Data Visualization – led by Georgia Institute of Technology’s own Lauren F. Klein

According to the New York Times, the “next big thing” for the humanities is data. And yet, as scholars of early America, we’ve long wrestled with how to make sense of the journals and ledger books, and other charts and tables that constitute such a large part of our cultural record. This workshop will explore several basic tools for visualizing literary and historical data. We’ll briefly touch on the eighteenth-century origins of data visualization, while gaining hands-on experience in the creation of visualizations of our own. No prior technical experience is required.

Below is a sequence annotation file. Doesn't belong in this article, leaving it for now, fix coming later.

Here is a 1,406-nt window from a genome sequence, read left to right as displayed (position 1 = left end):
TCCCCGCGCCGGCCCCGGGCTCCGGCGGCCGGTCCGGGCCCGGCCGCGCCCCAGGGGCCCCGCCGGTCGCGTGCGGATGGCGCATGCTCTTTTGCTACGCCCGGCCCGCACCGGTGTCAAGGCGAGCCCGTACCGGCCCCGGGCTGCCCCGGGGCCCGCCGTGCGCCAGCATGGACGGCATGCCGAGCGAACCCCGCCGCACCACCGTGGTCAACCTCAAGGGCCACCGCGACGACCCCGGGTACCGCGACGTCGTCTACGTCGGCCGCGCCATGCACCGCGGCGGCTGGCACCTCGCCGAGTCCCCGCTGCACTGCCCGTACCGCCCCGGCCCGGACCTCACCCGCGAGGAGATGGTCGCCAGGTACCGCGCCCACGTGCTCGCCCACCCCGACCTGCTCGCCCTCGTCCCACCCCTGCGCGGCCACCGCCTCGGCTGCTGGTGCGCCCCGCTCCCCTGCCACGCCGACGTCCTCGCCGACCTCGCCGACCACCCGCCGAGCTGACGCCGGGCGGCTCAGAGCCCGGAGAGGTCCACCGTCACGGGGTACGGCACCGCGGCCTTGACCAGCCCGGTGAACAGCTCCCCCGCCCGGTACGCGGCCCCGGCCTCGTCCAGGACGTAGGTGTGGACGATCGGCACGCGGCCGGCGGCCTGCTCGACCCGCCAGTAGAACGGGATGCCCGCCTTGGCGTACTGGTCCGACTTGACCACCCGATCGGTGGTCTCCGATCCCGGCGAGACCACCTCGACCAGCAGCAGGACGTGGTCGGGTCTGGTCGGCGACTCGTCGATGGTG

Link to Lauren Klein’s presentation slides:

Intro to Omeka – led by CHNM’s Amanda French

Omeka, for those who don’t know, is a nice easy piece of software that lets you create online archives and exhibits. Think of it as a way of creating a searchable scholarly database of your primary sources with all of information that scholars want, plus a way of creating an interpretation and analysis of those sources. Here’s a great sample of an Omeka site related to early America: the John D. Rockefeller. Jr. Library of Colonial Williamsburg. Here, too, is a lovely Omeka site by Indiana University Libraries on the War of 1812.

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